It’s strange to consider the Dragon Age series initially debuted only five years ago in 2009 since it feels like it has been much longer. During that five year stretch, developer BioWare has done its best to keep the Dragon Age series fresh in the minds of gamers despite having only released two major entries in the series. With Dragon Age: Inquisition, BioWare has an opportunity not only to bring the series back to the forefront of player interest but also to make up for the disappointing presentation of the most recent series outing, Dragon Age II. It’s obvious that BioWare wants to redeem the Dragon Age name, but how well do its efforts with Inquisition pay off?
In many ways, Inquisition feels like the best of both worlds. The immersive story elements and tactical combat options of Dragon Age: Origins are melded together with the more active combat systems and streamlined gameplay of Dragon Age II. Thanks to the power of new-gen consoles, Inquisition sports some of the most breathtaking visuals of any open-world game to date and BioWare uses the added power to full effect, allowing players to explore several different locales in their quest to lead the Inquisition to victory.
These new visuals are put front-and-center as soon as the player selects the “Start New Game” option on the main menu. When a massive demon-spawning portal is suddenly ripped into the sky, the player’s character becomes an unwitting hero when it is discovered they are the only one who can close the numerous smaller rifts that also begin popping up thanks to a close encounter with a mysterious magical being. Inquisition’s prologue does a good job of showing off just how much these rifts have already ravaged the world of Thedas while also introducing them to the game’s various combat and navigation systems. After the prologue, the player’s ultimate goal becomes clear: they must lead an inquisition of brave souls against the demonic armies and bring stability to a land that has been wracked with turmoil both within and without.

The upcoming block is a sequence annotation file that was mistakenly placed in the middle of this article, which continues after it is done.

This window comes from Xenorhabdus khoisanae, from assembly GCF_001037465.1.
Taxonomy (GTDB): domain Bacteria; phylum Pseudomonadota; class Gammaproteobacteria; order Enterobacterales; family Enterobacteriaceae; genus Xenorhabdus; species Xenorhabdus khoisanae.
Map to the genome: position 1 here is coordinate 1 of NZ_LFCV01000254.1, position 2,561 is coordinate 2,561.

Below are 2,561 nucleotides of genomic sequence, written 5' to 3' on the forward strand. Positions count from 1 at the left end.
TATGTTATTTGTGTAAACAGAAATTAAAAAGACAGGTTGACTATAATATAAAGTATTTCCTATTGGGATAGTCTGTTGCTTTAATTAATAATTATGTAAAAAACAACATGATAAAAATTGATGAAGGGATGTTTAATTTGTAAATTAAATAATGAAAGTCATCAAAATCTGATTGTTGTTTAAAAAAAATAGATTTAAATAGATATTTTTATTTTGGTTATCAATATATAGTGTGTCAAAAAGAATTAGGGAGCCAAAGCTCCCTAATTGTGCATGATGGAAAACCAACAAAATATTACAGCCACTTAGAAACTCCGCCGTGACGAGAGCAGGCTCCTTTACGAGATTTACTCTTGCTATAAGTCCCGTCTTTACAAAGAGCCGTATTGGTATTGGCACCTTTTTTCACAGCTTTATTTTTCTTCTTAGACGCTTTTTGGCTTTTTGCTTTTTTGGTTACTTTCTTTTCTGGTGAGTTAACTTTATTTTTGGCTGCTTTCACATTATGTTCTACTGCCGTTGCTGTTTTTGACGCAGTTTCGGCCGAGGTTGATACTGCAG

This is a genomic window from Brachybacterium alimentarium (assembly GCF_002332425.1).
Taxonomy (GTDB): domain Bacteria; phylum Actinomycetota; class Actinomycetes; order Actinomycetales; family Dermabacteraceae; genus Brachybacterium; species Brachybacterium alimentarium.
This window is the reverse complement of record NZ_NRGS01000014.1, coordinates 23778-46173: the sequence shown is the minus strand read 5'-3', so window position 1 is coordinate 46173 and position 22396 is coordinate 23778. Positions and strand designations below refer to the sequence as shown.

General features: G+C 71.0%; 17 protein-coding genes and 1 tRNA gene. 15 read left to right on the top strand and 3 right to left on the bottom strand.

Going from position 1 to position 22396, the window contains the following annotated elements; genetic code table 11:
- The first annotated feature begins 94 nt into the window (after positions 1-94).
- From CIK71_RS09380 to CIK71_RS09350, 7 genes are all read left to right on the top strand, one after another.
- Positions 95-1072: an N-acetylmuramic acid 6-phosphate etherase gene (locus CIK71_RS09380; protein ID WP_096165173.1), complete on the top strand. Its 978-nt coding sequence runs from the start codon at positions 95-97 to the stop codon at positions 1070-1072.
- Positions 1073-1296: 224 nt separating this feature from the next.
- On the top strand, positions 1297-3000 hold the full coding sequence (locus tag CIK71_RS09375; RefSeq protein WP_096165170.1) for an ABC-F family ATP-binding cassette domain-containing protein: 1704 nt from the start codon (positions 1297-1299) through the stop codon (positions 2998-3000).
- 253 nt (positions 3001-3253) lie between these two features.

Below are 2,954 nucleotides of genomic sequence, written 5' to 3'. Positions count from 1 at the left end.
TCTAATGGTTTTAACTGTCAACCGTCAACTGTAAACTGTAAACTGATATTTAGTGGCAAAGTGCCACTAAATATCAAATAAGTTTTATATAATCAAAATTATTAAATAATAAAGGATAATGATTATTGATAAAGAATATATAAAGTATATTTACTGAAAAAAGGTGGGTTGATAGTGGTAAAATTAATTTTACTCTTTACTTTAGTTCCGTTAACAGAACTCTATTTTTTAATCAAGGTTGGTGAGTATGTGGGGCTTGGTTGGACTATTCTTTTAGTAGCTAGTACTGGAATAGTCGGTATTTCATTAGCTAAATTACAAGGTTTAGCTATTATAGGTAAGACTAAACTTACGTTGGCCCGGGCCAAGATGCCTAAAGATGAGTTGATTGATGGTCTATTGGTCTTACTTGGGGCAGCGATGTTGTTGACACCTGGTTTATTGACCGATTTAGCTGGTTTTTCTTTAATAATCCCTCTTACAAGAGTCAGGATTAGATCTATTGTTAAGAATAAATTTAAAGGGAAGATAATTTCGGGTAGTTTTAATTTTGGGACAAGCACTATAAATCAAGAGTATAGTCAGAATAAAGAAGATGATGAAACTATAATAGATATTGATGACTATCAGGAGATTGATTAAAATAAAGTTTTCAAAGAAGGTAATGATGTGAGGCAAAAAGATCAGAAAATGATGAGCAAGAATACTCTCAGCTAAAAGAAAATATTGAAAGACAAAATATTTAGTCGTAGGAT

Luckily, the player doesn’t have to do so alone. As the player builds up the inquisition and progresses further through the story, they are joined by companions both new and familiar who can help them battle the various demons of the Fade. Of course, as in past Dragon Age games, party members are more than just combat assets. Each party member has their own opinions about the decisions the player makes and the events they encounter. These opinions are also not just limited to when the player is directly interacting with them. Some of my favorite moments in Inquisition revolved around the colorful banter that occurs between party members when out exploring.
Getting party members to support and eventually trust you, which in turn unlocks their character-specific side-missions, is just one of the many different ways in which Inquisition keeps players engaged. In addition to the staggeringly large number of side-quests players can undertake (all of which offer rewards that feed back into the overarching goal of building up the inquisition), there’s also a fully-fledged stronghold-building mechanic that allows players to more minutely decide how they want to lead their merry band of inquisitors. If you’re the sort of RPG player who likes to min-max their way through hours upon hours of side content, Inquisition has it in spades. After my first two sessions with the game (each of which lasted roughly six hours), I was still only in the first open area following the prologue with plenty of tasks still left in my journal. *That’s* how big Inquisition is.